State’s attorney asks judge to reconsider Patrick Pursley’s certificate of innocence
ROCKFORD — Winnebago County State’s Attorney J. Hanley, along with parties in a wrongful conviction lawsuit, are asking a judge to reconsider a certificate of innocence in an almost 30-year-old murder case.
Judge Joseph McGraw granted the certificate to Patrick Pursley last month, expunging his record in the 1993 death of Andy Ascher, a Rockford man who was shot during a robbery on the city’s east side.
Pursley was convicted of the crime in 1994 and sentenced to life in prison. He won a new trial in 2017 and was acquitted after a 2019 retrial, during which his attorneys presented ballistics evidence that showed his 9mm was not the weapon used to shoot Ascher twice in the head. McGraw issued a certificate of innocence Feb. 26.
Hanley filed a motion to reconsider March 31 on behalf of the state and 15 parties named in Pursley’s wrongful conviction complaint he brought against the City of Rockford. The motion claims that bullets and casings found at the crime scene were not properly entered into the Illinois State Police Integrated Ballistics Identification System (IBIS) and thus were not compared with slugs and cartridges test fired from Pursley’s gun. The state’s attorney claims a software update preventing the evidence from being entered under the same case number is to blame.
Hanley’s motion adds that the assertions by Pursley’s lawyers that crime-scene evidence does not match their client’s gun are misleading.
“Any report or conclusion that IBIS failed to identify any of the bullets and cartridge casings test-fired from (Pursley’s gun) as even low-confidence matches to the crime scene evidence was misleading because IBIS did not run the comparison,” the motion said.
Pursley’s attorneys say that not only are Hanley’s findings not new evidence, they aren’t evidence at all.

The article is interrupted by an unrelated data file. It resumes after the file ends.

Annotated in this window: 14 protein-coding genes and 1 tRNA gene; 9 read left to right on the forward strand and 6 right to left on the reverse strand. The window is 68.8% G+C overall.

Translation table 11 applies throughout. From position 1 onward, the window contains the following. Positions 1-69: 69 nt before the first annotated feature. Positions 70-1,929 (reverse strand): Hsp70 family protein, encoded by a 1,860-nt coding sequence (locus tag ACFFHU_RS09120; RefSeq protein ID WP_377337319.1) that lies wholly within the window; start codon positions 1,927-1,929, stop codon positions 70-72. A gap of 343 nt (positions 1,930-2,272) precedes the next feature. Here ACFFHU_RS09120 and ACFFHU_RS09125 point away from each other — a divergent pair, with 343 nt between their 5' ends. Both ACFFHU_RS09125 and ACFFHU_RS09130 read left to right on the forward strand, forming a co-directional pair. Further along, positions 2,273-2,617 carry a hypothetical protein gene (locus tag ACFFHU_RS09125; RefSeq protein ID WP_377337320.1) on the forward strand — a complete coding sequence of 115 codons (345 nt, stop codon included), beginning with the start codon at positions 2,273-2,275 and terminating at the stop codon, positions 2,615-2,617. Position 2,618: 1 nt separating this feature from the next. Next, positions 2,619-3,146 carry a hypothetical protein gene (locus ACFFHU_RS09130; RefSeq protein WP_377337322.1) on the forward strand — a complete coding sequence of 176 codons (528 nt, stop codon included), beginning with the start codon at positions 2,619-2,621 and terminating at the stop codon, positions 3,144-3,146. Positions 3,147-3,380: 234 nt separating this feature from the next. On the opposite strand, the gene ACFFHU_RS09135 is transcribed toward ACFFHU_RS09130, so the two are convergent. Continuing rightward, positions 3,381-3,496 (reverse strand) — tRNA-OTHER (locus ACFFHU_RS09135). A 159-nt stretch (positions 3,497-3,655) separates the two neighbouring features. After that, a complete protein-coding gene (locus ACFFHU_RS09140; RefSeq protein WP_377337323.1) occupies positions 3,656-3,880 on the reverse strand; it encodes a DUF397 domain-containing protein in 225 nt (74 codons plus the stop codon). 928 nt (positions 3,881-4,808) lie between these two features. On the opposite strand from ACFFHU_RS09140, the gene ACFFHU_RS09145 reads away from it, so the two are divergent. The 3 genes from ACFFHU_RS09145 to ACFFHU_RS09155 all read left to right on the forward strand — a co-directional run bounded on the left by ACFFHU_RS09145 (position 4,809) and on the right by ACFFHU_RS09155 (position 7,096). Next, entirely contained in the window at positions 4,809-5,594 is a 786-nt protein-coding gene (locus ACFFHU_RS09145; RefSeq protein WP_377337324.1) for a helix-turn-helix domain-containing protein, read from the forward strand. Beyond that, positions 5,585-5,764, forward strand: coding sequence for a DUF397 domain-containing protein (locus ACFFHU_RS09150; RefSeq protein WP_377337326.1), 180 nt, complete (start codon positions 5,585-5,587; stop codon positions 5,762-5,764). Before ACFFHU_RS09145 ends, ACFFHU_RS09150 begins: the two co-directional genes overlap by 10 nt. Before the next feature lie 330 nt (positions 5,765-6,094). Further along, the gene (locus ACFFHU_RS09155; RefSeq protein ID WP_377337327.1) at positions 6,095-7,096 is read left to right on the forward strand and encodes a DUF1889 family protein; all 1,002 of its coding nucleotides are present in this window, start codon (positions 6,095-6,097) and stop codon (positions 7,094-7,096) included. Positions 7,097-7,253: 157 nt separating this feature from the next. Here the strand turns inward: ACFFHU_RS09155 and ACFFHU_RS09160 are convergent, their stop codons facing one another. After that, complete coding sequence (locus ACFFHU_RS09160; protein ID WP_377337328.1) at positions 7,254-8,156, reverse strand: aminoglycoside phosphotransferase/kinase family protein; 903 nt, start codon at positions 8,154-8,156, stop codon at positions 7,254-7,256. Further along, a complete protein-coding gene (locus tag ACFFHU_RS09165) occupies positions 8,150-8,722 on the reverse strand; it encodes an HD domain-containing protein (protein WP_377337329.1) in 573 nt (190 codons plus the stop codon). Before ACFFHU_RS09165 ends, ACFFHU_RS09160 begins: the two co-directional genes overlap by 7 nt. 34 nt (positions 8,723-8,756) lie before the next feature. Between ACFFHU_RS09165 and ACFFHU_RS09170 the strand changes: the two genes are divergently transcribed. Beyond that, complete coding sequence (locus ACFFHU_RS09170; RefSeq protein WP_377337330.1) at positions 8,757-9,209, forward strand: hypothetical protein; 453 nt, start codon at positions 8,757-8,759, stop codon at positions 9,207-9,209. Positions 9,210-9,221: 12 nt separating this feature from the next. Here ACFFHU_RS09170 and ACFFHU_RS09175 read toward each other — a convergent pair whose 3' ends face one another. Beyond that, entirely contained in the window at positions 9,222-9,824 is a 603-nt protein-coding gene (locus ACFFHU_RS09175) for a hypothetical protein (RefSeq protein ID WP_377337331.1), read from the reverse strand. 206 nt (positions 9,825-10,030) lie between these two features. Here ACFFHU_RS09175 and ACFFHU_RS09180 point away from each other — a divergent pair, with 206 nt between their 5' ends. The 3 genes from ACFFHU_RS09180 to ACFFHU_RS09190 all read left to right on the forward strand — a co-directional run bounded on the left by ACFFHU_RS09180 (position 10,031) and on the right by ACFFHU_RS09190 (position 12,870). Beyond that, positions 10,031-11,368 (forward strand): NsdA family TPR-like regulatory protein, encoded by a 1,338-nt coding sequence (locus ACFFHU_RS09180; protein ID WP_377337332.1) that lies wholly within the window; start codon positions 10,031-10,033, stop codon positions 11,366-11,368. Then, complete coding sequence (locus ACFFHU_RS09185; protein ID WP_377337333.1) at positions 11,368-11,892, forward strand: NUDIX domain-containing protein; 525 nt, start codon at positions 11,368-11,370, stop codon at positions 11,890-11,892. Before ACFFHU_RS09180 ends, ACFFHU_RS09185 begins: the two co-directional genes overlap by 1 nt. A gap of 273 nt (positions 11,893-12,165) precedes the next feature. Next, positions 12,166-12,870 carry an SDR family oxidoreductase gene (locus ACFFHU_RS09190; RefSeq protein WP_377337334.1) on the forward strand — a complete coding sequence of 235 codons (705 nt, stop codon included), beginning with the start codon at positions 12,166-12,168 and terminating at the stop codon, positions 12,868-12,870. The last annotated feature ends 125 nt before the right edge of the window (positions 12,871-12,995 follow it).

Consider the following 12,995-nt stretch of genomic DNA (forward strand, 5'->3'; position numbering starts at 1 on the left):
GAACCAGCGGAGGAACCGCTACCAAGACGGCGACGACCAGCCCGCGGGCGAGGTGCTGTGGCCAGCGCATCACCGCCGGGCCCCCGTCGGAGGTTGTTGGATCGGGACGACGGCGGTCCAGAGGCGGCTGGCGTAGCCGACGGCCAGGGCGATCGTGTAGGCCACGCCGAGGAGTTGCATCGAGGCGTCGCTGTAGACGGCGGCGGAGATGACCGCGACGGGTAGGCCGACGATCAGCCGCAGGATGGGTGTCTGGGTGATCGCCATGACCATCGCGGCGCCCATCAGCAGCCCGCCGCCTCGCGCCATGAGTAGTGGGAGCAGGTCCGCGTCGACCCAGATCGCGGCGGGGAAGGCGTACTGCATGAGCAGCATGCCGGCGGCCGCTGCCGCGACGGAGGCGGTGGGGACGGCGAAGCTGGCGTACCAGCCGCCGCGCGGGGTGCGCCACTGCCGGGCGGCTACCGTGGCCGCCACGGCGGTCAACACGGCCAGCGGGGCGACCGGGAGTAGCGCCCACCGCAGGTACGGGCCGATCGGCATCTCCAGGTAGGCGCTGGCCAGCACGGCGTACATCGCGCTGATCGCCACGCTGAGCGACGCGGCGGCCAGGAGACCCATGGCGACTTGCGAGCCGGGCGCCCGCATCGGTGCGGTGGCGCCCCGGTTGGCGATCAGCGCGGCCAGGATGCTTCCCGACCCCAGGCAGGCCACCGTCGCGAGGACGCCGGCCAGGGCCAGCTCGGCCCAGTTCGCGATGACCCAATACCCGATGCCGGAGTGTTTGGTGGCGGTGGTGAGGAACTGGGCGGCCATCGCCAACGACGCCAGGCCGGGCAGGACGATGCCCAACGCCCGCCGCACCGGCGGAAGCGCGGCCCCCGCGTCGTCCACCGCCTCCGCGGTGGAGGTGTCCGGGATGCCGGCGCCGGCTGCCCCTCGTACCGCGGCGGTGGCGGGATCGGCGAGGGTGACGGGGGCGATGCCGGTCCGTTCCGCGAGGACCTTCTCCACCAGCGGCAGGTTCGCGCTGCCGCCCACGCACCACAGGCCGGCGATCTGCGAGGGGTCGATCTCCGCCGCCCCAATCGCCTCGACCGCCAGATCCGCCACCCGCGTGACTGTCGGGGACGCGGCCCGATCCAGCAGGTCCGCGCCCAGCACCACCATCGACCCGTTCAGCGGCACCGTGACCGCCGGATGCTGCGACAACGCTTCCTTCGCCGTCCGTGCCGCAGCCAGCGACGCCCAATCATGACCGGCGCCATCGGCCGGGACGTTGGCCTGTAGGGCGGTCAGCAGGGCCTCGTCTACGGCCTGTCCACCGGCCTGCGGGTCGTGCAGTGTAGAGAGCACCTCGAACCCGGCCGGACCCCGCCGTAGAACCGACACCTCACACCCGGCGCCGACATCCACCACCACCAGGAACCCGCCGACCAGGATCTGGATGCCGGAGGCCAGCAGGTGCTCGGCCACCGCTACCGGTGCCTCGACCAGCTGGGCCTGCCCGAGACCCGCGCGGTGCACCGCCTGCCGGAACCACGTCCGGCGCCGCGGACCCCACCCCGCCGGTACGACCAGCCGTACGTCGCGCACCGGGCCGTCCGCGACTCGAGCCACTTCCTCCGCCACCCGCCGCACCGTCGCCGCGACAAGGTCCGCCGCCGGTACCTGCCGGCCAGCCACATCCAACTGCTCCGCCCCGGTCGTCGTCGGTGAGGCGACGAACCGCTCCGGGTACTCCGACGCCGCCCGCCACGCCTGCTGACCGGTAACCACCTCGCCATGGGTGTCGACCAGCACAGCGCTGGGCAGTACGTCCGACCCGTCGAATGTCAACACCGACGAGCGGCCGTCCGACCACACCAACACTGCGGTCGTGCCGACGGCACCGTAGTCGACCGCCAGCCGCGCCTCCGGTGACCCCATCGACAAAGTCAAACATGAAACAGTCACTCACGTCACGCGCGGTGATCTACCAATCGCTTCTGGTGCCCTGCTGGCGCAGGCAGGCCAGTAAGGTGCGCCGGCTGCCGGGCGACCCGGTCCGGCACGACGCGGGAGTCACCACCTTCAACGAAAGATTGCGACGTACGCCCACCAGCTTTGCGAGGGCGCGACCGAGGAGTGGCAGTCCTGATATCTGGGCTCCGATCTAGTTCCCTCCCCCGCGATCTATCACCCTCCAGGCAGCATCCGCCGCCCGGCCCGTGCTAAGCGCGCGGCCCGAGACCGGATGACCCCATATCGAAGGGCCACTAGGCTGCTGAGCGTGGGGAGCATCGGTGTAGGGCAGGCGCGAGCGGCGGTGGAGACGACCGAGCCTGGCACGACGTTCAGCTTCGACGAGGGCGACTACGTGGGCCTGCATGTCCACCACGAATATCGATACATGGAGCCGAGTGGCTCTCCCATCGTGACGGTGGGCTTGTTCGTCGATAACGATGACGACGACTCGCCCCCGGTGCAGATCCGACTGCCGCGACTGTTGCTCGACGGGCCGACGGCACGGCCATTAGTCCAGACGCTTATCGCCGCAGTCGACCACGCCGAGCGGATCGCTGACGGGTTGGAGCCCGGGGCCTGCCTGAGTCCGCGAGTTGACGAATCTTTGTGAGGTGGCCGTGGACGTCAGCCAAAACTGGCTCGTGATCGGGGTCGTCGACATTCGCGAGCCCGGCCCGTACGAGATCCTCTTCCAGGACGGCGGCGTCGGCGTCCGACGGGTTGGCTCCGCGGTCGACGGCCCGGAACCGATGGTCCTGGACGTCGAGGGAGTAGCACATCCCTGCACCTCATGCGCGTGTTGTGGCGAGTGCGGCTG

“IBIS was not a factor in the court’s finding that Patrick met his burden to receive his certificate of innocence,” co-counsel Ashely Waddell-Tingstad said. “This alleged correlation doesn’t change anything. It doesn’t change the underlying testimony, reports and forensic evidence that was presented in this case and upon which the court relied to come to its conclusion.”
She said the only newly discovered evidence was presented during the case’s post-conviction phase. First, there are the testimonies of John Murdock and Chris Coleman, two firearms experts who testified at retrial that tests done by the Illinois State Police linking Pursley’s gun to the crime were wrong.
“The other piece of newly discovered evidence was that Illinois State Police firearms examiners had changed their opinions over the years,” Waddell-Tingstad said.
In 1993, Dan Gunnell, an examiner with the Illinois State Police, testified that he could match the bullets and casings to Pursley’s Taurus 9mm. Almost two decades later, he wasn’t sure.
“In 2012 he said, ‘I’m inconclusive on the bullets,'” Waddell-Tingstad said. “And the judge found that to be newly found evidence.”
Waddell-Tingstad said even if IBIS found a correlation in the Pursley case, it wouldn’t make a difference in McGraw’s ruling. The system often makes thousands of correlations but does not match bullets to guns. That’s exactly what happened in 2011.
“An ISP firearm examiner entered the cartridge cases from the crime scene into IBIS,” she said. “For one cartridge case, they got back 1,009 correlations. For the other casing, they got back 1,072. That’s thousands of potential matches of guns used in different crimes.”
But matching a casing to a particular gun calls for a scientist.
“Only a firearm examiner who is looking under a microscope can do that,” Waddell-Tingstad said. “IBIS is an investigative screening tool. Just because items correlate in IBIS doesn’t mean it’s a match.”
Wednesday’s filing comes after Illinois State Police Laboratory Director William DeMuth was deposed March 19 in the wrongful conviction complaint. Hanley claims DeMuth, while preparing for his deposition, reviewed the case file and discovered the evidence was not compared through IBIS.
The fifteen parties named in the civil suit were granted a motion to intercede in the certificate of innocence proceedings last month. Pursley’s lawyers unsuccessfully opposed the motion, arguing that the parties didn’t have legal standing to intervene.
“They are trying their dardnest to sully (Patrick Pursley’s) name,” Waddell-Tingstad said. “They are trying to muddy up what really happened here.”
The state’s attorney’s office says the current motion is separate from the proceedings in Pursley’s post-conviction case.
“Pursley was previously granted a new trial and he was found not guilty at the second trial,” Rita Bravo, Hanley’s executive assistant, said in an email. “We are not seeking the reversal of that verdict. Rather, we are objecting to the judge granting of Pursley’s certificate of innocence.”
The case is scheduled for a April 20 status hearing.
With a certificate of innocence, Pursley is eligible for wrongful-conviction compensation of up to $220,000.